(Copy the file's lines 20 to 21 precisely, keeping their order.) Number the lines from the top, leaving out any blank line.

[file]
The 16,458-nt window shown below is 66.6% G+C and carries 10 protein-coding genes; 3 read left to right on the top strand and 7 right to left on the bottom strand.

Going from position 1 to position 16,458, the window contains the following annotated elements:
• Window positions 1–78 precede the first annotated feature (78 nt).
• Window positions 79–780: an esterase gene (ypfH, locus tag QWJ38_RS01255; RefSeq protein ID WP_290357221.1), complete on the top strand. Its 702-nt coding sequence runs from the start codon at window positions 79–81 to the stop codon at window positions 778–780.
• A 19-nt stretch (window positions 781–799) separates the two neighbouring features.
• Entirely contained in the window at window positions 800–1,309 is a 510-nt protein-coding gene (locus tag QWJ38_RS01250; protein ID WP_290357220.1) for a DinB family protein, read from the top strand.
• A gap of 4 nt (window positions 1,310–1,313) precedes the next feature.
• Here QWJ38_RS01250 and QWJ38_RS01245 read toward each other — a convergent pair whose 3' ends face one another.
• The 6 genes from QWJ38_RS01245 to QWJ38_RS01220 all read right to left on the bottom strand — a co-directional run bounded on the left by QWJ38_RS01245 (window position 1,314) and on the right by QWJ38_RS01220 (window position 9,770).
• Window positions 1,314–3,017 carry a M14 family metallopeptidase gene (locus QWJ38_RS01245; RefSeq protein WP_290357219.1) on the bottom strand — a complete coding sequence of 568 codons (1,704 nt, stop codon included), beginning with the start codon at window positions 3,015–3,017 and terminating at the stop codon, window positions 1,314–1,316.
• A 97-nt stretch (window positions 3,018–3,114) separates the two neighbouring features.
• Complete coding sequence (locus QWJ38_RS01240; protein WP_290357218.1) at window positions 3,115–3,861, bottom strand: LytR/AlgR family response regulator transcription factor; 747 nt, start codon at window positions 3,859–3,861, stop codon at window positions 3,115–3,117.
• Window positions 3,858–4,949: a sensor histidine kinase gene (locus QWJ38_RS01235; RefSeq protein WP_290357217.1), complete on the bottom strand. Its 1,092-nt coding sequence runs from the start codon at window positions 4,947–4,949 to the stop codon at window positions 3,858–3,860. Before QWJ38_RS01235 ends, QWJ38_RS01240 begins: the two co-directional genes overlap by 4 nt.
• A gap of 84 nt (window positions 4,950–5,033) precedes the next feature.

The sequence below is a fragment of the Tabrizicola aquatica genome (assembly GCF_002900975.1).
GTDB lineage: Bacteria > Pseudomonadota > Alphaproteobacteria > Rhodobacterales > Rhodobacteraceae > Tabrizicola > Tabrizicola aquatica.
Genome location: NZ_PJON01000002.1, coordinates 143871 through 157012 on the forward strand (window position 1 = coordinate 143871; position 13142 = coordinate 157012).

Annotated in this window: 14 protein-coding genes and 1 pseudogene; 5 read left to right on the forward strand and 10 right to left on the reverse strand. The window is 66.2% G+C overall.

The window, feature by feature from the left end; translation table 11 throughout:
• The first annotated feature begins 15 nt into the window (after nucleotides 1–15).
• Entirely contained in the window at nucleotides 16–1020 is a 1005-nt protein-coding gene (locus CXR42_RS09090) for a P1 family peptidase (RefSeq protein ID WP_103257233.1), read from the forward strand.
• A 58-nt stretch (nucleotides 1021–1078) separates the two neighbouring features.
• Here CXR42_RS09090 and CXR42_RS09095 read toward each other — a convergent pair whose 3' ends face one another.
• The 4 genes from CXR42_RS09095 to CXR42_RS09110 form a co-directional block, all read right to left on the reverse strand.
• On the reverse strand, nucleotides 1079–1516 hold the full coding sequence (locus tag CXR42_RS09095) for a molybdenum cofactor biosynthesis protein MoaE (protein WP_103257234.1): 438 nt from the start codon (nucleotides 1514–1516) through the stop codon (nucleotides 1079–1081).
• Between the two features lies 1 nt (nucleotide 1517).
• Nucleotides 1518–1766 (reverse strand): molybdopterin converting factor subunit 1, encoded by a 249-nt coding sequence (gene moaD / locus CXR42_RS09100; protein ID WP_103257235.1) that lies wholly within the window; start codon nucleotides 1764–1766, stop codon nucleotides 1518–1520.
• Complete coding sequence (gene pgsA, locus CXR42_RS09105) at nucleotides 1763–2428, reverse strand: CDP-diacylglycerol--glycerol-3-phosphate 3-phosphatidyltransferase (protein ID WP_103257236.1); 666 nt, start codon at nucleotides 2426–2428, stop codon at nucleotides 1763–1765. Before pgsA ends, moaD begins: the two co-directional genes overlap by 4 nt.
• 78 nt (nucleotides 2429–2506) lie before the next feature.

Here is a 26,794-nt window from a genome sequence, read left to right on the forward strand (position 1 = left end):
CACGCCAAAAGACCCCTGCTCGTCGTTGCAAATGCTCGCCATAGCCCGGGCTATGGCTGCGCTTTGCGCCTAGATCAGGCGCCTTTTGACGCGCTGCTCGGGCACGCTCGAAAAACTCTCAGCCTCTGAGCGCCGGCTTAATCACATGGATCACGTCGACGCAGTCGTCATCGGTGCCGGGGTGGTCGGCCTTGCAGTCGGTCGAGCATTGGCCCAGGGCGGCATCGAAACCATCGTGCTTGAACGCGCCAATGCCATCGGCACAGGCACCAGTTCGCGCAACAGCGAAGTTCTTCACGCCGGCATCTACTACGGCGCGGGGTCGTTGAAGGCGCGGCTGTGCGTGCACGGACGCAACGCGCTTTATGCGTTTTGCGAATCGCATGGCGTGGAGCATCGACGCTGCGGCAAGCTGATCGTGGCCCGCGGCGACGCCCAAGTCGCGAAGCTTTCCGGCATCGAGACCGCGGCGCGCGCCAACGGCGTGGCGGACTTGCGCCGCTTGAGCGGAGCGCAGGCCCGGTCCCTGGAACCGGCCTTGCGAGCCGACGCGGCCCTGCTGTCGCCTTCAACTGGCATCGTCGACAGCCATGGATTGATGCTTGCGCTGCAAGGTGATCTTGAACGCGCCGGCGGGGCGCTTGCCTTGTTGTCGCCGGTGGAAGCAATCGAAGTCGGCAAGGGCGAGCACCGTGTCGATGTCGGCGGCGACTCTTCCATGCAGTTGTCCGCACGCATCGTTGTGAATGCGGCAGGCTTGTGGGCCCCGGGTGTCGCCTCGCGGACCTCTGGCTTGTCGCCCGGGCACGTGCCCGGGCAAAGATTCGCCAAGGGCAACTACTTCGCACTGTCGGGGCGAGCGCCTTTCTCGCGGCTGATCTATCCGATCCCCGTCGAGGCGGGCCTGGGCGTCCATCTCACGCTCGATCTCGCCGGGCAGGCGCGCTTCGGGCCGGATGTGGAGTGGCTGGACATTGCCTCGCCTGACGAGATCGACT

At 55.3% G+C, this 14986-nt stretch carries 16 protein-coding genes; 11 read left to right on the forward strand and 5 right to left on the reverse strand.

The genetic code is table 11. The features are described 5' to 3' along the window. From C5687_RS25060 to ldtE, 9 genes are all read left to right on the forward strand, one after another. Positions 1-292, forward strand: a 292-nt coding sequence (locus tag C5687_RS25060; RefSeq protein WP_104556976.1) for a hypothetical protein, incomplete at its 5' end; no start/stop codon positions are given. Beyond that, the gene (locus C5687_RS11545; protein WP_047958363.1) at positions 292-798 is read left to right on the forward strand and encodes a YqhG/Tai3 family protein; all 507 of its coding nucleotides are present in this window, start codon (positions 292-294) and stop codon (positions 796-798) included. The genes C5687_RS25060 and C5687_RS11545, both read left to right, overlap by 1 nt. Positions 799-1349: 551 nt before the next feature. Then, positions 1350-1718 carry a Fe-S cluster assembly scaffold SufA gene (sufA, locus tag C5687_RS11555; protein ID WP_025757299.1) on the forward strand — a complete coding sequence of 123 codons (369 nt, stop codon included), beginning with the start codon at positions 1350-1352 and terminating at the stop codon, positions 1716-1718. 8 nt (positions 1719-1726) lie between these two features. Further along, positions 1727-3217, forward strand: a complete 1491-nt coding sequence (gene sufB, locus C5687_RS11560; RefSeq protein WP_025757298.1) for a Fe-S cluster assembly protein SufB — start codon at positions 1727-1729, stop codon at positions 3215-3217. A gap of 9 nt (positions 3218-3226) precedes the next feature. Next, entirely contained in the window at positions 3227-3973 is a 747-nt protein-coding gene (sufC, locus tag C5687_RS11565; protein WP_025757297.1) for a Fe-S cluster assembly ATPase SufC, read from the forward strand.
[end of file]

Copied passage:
• The first annotated feature begins 15 nt into the window (after nucleotides 1–15).
• Entirely contained in the window at nucleotides 16–1020 is a 1005-nt protein-coding gene (locus CXR42_RS09090) for a P1 family peptidase (RefSeq protein ID WP_103257233.1), read from the forward strand.